• *represented by iShares Gold Trust
  • **represented by SPDR Dow Jones Global Real Estate
  • ***represented by Alerian MLP

Have You Saved Enough For Your (Grand)Child’s College Expenses?

 

anatomy of piggy bankHappy May 29th – a few days past – otherwise known as 529 day. According to the College Board’s “Trends in College Pricing” report, the cost of attending a four-year university rose roughly 3.5% from 2015 to 2016. Costs just keep going up. Have you done enough educational planning for Junior? Take a breath of fresh air and then check out how much college will cost at these schools for the upcoming 2016-2017 school year:

Average Cost of College 2016 2017 final

For those of you with younger ones or planning for a family, fortunately, there is still time! Read on as this blog is for you as it focuses on what may be the best college savings program out there: 529 College Savings Plans!

The 529 is a great opportunity for parents, grandparents, or other family members looking to help a child make college a reality someday. Studies show that children with money set aside for college are seven times more likely to actually go there.

529 Plans are state-sponsored investment programs that qualify for special tax treatment under section 529 of the Internal Revenue Code. These plans typically involve an agreement between a state government and one or more asset management companies. The contributor (e.g. parent, grandparent, etc.) of the account typically becomes the account owner and the account owner controls withdrawals of assets. The person for whom the plan is set up becomes the beneficiary (e.g. Junior).

Tax-Free Growth.  Earnings in a 529 plan grow federal tax-free and will not be taxed when the money is taken out to pay for college. The 529 account remains under the control of the account owner rather than transferring to the child at the age of majority as in the case of an UTMA/UGMA. Any U.S. citizen can participate in a 529 and the funds can be used at any accredited college or university.

Quality investment options.  Most 529 programs have a couple dozen quality equity and fixed income investment choices to choose from. Most programs will also allow you to choose an age-based asset allocation model which makes the underlying portfolio become more conservative as the beneficiary approaches college age. Or you create your own portfolio to match your risk tolerance (whether it be more conservative or aggressive) and expected timing of funds. A wealth manager like DWM can help you decide.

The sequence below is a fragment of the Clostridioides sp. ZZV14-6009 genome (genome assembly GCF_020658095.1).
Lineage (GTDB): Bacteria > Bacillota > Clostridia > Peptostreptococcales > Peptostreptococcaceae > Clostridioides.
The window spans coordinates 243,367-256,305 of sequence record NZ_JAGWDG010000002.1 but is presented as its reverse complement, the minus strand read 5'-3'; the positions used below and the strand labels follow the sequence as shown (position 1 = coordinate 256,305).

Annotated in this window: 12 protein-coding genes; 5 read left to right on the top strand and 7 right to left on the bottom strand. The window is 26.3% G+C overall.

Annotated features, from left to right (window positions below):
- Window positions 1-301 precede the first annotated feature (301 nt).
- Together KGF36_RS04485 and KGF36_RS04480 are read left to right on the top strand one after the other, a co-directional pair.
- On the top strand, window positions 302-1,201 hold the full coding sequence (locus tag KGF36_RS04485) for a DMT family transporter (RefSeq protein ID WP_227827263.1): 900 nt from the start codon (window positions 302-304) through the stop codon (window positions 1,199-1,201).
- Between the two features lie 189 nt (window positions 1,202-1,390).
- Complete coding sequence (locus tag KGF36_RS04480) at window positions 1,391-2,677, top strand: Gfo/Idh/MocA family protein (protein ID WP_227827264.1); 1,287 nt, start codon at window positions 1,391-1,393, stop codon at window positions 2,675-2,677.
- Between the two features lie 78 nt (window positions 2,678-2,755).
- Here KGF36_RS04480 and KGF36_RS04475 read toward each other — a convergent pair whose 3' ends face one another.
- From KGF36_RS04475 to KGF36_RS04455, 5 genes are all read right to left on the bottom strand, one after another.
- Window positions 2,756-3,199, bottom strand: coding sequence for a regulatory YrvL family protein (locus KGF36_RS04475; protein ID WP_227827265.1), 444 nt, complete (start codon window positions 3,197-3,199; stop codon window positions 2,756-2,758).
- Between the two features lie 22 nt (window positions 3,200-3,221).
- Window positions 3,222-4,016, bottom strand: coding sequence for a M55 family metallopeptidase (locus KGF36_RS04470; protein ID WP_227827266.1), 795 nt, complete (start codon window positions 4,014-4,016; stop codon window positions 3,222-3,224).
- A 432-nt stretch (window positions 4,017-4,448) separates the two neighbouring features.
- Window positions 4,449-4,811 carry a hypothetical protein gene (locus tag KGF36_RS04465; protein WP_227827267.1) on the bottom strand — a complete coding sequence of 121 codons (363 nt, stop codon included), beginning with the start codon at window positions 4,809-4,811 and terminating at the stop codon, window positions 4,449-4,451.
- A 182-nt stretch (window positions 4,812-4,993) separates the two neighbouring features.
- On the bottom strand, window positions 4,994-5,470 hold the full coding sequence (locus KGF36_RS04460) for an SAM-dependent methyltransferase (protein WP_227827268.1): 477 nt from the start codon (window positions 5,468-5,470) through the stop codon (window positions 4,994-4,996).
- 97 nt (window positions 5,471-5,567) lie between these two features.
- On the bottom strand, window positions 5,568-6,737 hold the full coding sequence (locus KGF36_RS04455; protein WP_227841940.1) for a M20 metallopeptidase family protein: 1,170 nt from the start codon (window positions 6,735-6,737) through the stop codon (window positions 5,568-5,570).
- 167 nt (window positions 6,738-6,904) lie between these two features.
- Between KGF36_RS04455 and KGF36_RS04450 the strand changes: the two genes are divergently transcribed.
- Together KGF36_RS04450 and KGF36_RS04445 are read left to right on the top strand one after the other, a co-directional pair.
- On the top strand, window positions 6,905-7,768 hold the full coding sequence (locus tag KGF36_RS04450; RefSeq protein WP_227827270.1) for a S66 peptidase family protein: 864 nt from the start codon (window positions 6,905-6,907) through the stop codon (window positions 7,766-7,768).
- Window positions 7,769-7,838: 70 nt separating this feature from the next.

Contribution limits.  Unlike other tax-advantaged vehicles, 529 have no income limitations on who can contribute, making them available to virtually anyone. Contribution limits to 529 are determined by each 529-sponsoring program independently, but most are quite attractive with limits over $300,000 per beneficiary. To reach that total, a married couple can contribute as much as $140,000 within a single year (the limit is $70,000 for individuals) and, as long as no more is contributed in the following four years, the entire amount qualifies for five years of the gift-tax exclusion. (This type of 5year “front running” can be a great estate planning strategy for grandparents as well.)

Tax benefits.  There is no federal tax deductions or credits for 529s, but there typically is at the state level. Contributions to a 529 are fully deductible in South Carolina and up to $10,000 per year by an individual, and up to $20,000 per year by a married couple filing jointly in Illinois assuming you use an in-state program – Bright Start & Bright Directions in Illinois & Future Scholar in SC are all excellent choices. Contributions remain tax-free if used for qualified education expenses.

What’s a Qualified Education Expense?

-Tuition

-Required books, equipment, supplies

-Computer technology

-Room and board for ½+ time student

-Special needs expenses of a special needs beneficiary

Non-Qualified Withdrawals. Non-qualified withdrawals will not get the special tax treatment. With a few exceptions, such as when the beneficiary receives a scholarship, the earnings portion of non-qualified withdrawals will incur federal income tax as well as a 10% penalty.

Effect on Financial Aid. A 529 account is counted as an asset of parent if the owner is the parent or dependent student. This is typically more beneficial than other vehicles when calculating the expected family contribution figure.

What happens if the beneficiary decides not to attend college?

The tax laws make it easy on the family if the beneficiary for some reason doesn’t go to college or use the 529 earmarked funds. The account owner can simply change the beneficiary by “rolling over” the account to a “family member” of the original beneficiary with no penalty whatsoever. The definition of “family member” includes a beneficiary’s spouse, children, brothers, sisters, first cousins, nephews and nieces and any spouse of such persons; but typically and most logically it’s one of the original beneficiary’s siblings. Or the account owner can use the funds themselves – it’s always fun to go back to school and learn! Or the least likely option is “cash out and pay”, where the account owner can redeem assets for himself/herself as a non-qualified withdrawal and pay ordinary income taxes and a 10% penalty.

529s vs other college savings plans. Downsides of the others:

  • UTMA/UGMA: 1) Control/custodianship within an UTMA/UGMA terminates at age of majority (21 in Illinois & 18 in South Carolina), and 2) kiddie tax considerations and capital gain considerations upon liquidation
  • Coverdell Education Savings Accounts (“ESAs”) – maximum investment is only $2,000 per beneficiary per year combined from all sources within ESAs whereas 529s are typically $300K+ per beneficiary.

Conclusion. There is over $230 Billion in 529s now up from less than $10B in 2001. The reason for this growth is people catching on to what really is a great tax-free funding vehicle for an important future educational need. Prepare for that financial burden today by saving early and saving often with a 529 account. Give us a call to help get you started or talk more about educational planning in general.